Public sector unionists fight for liveable income

September 23, 2021
Public sector workers have put in a big effort during the pandemic to keep communities safe and economically secure. Photo: Pixabay

An enterprise bargaining deal struck in early September between Australia Post and the Communications, Electrical and Plumbing Union of Australia (CEPU) will mean that postal workers will take home 3% annual pay rises each year for the next three years.

This is good news for public sector workers who have been prohibited from wage rises of more than 2% by the government’s freeze on wage bargaining.

Brooke Muscat, deputy national secretary of the Community and Public Sector Union, which covers federal public servants and other public sector workers, told the September 9 Canberra Times that the decision “is a dramatic departure from the current [Scott] Morrison bargaining policy and shows just how broken it is”.

Muscat said that the Australian Public Service (APS) Commissioner’s decision “recognised that workers deserve fair pay and conditions and they wouldn’t have gotten that under the Morrison bargaining policy”.

Since 2013, the federal government’s wage bargaining strategy limited unions to negotiating a maximum rise of 2% a year, with no improvements to conditions. It recently revised its policy to peg wages at the Wage Price Index (WPI), which measures changes in the price of labour over a year.

Australian Bureau of Statistics figures put the most recent WPI for the year to June at 1.9% and for the 12 months to April at 1.7%. If this stays below 2%, as is expected, workers will be worse off under the new WPI wages policy.

It also has the effect of turning wage rises into a sort of lucky dip: the government wants public sector workers to agree to a three-year enterprise bargaining agreement, with the second- and third-year pay rises determined by the WPI, even though the percentages will be unknown until just before the pay rise comes into effect.

Postal workers have certainly earned their 3%, providing a vital service throughout the last 18 months of intermittent COVID-19 lockdown and risking exposure to the virus.

Meanwhile, more than 340 Australia Post managers look set to receive approximately $7 million in bonuses, in addition to their base salary, despite earlier mumblings and threats of a wage freeze.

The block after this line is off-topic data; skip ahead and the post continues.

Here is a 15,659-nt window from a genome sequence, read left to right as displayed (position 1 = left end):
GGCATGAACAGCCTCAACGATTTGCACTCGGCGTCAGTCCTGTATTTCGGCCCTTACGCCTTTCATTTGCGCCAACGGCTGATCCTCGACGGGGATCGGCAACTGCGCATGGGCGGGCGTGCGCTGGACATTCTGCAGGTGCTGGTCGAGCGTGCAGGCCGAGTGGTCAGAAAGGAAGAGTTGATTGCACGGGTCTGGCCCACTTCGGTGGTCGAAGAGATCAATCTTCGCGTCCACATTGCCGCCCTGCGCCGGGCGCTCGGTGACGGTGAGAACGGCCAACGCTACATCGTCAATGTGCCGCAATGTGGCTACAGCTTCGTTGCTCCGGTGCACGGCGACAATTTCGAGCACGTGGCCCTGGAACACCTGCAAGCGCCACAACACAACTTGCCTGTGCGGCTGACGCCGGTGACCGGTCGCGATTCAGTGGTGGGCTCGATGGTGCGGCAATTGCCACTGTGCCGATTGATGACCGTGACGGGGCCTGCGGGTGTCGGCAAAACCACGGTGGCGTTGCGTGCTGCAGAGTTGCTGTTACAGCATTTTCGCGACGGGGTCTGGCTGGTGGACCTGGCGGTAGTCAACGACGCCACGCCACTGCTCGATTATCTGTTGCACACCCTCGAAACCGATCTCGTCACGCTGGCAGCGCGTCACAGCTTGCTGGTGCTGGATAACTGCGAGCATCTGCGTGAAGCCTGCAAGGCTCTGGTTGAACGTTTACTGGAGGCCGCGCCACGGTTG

Data from the Parliamentary Budget Office, published in August, revealed that $12.5 billion in JobKeeper payments were made to businesses that did not record a shortfall in revenue between April and June last year. It also found that $4.6 billion was paid to 157,650 firms whose turnover increased over the same period.

The decision to allow postal workers their pay rise shows that some, at least, in government are aware of the glaring hypocrisy.

But recent figures from the Reserve Bank of Australia show that even 3% will not be enough to maintain standards of living because of rising inflation.

The Consumer Price Index, the standard measurement of inflation, was 3.8% in the 12 months to June, outstripping Australia Post workers’ wage rise. It is the largest annual inflation figure since December 2008, in the middle of the Global Financial Crisis, and means that life for most workers is becoming more expensive.

Over the last decade, low inflation was part of the government’s low wage rise bargaining policy. The trend towards higher inflation mirrors other capitalist economies, such as Britain and the United States, and becomes more of a problem for workers on low wages.

Just as Australia Post workers have earned their pay rise, the same is true for public sector employees and public servants across the country. In a consistent effort across the public service for the last 18 months, from the health department’s advice to Services Australia’s administration of JobKeeper and JobSeeker, public sector workers have been critical to ensuring safety and economic security.

As labour shortages in the United States show, employers are learning that workers will not put in longer hours without decent pay: flat wages are not a workable policy.

The Cross Agency Activists Network (CAAN), a group of federal CPSU delegates, members and activists, is campaigning for the union to challenge the federal government’s wage bargaining policy.

With many large agencies about to start bargaining, CAAN wants the CPSU leadership to endorse an APS-wide bargaining strategy.

[Find out more about CAAN by emailing CAAN is running a petition you can sign here.]

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